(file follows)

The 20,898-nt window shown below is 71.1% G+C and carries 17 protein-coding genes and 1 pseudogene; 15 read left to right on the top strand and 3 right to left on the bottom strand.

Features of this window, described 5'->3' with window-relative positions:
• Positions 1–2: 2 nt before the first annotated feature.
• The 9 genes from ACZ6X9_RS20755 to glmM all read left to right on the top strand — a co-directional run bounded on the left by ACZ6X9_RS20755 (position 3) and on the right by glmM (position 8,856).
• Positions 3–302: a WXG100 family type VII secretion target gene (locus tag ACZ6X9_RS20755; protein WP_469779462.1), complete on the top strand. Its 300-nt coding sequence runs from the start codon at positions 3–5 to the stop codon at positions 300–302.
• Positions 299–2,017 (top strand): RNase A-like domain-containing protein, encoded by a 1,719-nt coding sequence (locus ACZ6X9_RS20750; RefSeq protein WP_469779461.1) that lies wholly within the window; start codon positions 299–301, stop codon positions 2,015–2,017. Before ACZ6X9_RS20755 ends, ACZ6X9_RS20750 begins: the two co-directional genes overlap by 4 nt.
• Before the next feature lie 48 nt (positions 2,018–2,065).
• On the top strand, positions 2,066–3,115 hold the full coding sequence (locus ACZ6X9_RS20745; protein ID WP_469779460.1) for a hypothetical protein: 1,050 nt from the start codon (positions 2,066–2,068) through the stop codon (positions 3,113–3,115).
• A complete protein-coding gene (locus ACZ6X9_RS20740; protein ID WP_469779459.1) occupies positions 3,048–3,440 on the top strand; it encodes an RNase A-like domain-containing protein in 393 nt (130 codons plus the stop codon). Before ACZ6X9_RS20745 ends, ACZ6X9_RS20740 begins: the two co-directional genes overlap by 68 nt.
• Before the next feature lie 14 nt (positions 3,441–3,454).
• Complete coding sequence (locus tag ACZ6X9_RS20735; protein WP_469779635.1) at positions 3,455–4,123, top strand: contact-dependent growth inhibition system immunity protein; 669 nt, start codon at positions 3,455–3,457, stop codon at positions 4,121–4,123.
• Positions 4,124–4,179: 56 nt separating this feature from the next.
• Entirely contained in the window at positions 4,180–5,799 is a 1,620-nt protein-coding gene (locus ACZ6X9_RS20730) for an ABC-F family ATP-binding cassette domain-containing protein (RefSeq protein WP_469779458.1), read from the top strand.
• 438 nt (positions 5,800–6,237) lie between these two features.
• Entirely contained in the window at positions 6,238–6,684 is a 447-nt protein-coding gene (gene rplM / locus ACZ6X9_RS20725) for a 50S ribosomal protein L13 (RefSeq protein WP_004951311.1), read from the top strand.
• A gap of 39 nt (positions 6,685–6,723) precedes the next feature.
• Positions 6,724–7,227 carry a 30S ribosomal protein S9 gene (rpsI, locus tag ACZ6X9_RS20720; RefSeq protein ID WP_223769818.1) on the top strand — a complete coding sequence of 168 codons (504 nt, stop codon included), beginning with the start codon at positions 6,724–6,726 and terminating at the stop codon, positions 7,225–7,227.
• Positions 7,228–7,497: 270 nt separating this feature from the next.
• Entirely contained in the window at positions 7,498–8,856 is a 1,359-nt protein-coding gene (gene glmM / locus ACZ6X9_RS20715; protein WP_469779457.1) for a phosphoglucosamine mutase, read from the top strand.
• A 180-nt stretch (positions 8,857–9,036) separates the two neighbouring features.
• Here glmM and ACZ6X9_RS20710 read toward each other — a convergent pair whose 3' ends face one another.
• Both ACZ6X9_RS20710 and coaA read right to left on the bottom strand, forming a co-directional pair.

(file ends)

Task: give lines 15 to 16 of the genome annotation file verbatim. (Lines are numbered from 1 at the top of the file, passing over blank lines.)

• Entirely contained in the window at positions 6,238–6,684 is a 447-nt protein-coding gene (gene rplM / locus ACZ6X9_RS20725) for a 50S ribosomal protein L13 (RefSeq protein WP_004951311.1), read from the top strand.
• A gap of 39 nt (positions 6,685–6,723) precedes the next feature.